Russian energy firm Gazprom has told Poland and Bulgaria it will stop sending gas to the two countries from Wednesday.
Polish state gas company PGNiG said it had been told all gas deliveries would be halted from 08:00 CET (06:00 GMT).
The Bulgarian Energy Ministry also said it had been informed deliveries would be suspended from Wednesday.
It comes after Russia said “unfriendly” countries must start paying for gas in roubles or it would cut supplies.
Both countries have refused to pay in this way.
PGNiG relies on Gazprom for the majority of its gas imports and bought 53% of its imports from the Russian company in the first quarter of this year.
It described the suspension as a breach of contract, adding that the company would take steps to reinstate the flow of gas.
Bulgaria, which relies on Gazprom for more than 90% of its gas supply, said it had taken steps to find alternative sources but no restrictions on gas consumption were currently required.
The country’s energy ministry said Bulgaria had fulfilled its obligations under the current contract with Gazprom and made all required payments.
It added that the new payment system proposed by Russia was in breach of the existing contract.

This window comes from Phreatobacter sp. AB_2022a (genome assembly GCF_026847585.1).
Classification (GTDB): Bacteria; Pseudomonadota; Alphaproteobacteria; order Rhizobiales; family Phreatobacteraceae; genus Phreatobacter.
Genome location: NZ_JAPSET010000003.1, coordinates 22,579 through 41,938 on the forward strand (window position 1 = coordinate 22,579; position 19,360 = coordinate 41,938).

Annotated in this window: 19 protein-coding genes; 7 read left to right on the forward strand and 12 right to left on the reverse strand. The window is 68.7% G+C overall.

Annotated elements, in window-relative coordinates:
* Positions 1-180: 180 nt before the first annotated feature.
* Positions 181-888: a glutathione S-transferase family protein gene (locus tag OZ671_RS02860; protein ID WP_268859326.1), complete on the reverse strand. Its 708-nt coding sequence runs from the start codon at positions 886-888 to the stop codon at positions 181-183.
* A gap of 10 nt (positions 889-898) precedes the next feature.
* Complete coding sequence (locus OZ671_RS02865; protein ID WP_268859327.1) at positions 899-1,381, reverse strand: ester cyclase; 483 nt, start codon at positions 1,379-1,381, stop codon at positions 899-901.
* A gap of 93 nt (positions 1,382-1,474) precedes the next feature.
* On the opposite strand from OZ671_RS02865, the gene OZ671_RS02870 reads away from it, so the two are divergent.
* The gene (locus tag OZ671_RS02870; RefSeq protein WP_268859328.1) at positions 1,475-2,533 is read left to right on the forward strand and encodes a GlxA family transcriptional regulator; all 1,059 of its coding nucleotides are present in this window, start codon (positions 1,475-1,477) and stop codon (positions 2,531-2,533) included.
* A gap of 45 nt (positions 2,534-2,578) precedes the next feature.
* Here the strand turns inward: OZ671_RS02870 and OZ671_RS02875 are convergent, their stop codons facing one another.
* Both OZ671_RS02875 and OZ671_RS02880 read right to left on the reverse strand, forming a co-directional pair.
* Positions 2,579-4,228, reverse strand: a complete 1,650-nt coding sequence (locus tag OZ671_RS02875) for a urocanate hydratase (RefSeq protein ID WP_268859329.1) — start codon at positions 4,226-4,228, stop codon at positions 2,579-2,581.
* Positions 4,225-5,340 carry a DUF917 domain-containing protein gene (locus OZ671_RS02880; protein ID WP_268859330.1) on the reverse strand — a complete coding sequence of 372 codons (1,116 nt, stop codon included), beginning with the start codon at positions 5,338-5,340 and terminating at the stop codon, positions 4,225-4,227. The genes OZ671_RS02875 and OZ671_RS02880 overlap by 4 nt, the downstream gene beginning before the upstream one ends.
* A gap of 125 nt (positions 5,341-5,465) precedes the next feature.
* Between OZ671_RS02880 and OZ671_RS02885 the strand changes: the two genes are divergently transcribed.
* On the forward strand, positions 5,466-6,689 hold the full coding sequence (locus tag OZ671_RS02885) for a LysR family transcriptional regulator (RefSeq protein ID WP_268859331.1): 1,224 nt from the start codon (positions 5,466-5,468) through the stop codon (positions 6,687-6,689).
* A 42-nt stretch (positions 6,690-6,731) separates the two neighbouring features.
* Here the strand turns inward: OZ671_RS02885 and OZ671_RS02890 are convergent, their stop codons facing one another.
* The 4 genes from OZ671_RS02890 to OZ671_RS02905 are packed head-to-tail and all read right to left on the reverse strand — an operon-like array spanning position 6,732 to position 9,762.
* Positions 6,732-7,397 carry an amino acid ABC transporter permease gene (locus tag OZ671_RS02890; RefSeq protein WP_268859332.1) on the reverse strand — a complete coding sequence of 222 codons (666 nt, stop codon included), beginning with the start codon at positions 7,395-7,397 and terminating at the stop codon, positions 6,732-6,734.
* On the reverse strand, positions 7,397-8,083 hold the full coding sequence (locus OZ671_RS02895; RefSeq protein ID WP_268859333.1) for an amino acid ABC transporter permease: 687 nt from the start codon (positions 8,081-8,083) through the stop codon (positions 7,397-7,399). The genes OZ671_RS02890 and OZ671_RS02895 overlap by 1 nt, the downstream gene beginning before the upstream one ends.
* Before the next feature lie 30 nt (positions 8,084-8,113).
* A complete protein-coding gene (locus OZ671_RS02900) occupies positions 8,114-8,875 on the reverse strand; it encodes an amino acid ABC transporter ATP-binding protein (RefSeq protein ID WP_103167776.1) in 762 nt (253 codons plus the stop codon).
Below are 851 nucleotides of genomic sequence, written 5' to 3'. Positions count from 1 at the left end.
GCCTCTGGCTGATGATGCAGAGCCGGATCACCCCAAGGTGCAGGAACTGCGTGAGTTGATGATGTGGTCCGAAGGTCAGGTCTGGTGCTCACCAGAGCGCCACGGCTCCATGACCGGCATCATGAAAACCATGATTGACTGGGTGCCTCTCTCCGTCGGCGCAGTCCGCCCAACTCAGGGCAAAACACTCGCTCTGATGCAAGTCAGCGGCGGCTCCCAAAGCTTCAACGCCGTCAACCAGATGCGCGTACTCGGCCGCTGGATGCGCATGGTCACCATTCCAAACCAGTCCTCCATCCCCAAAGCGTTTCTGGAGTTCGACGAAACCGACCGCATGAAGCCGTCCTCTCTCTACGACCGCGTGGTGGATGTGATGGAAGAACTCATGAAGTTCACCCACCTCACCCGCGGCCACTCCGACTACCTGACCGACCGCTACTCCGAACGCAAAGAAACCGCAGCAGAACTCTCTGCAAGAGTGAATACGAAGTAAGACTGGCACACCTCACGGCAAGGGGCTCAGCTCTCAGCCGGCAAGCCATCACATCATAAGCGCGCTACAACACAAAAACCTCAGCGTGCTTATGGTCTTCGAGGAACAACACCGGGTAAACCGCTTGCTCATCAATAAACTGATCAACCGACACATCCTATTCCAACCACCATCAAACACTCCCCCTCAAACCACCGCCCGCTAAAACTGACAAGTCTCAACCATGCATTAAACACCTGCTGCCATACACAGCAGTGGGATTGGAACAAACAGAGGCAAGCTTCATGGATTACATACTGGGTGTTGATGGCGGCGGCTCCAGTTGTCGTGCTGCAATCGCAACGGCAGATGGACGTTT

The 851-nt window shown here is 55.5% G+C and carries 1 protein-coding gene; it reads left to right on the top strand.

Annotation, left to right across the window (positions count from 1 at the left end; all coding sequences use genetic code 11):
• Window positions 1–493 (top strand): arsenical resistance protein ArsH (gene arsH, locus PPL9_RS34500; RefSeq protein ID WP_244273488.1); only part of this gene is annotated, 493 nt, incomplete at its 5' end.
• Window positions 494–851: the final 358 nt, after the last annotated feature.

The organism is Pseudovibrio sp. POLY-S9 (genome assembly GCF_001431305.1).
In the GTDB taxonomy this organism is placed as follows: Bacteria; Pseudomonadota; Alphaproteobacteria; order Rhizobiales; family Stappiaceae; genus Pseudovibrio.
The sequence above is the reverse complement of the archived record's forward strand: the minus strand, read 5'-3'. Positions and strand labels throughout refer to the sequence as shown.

Following the news, Poland’s climate ministry said the country’s energy supplies were secure.
Climate Minister Anna Moskwa said there was no need to draw gas from reserves and gas to customers would not be cut.
Poland’s Deputy Foreign Minister, Marcin Przydacz, said his country had been preparing for the possibility Russia might limit gas exports by diversifying its supplies.
“I’m pretty sure that we will manage to handle this,” he told the BBC.
He added that the suspension proved Moscow was “not a reliable partner in any kind of business” and urged other European nations like Germany to support a ban on Russian energy imports.
Poland was already planning to stop importing Russian gas by the end of the year, when its long-term supply contract with Gazprom expires.
PGNiG said its underground gas storage was almost 80% full and, with summer approaching, demand was lower.
Poland also has alternative supply sources, including a liquefied natural gas (LNG) terminal in Swinoujscie.
On 1 May, a new gas pipeline connection with Lithuania is also due to open that will give Poland access to gas from Lithuania’s LNG terminal.
And a new pipeline delivering gas from Norway, known as the “Baltic Pipe”, comes online in October. It should reach full capacity by the end of the year and could replace all Russian deliveries.
The gas supply cut does not mean Poland will immediately be unable to meet customer demand.
In recent years, Poland has reduced its dependence on Russian gas and it now buys LNG from Qatar and pipelines connect the country to the European market. Plus, the winter heating season is over, so demand is lower.
But Gazprom supplies more than half of all Poland’s gas imports. That’s a big hole to fill.
And Poland is not the only EU country now seeking to stop buying Russian energy.
There’s a lot of competition on an already tight gas supply market. When the heating season starts again in the autumn and demand rises, Poland could face a tricky few months securing enough supply.
And if it does so, it may have to restrict supplies to large industrial users.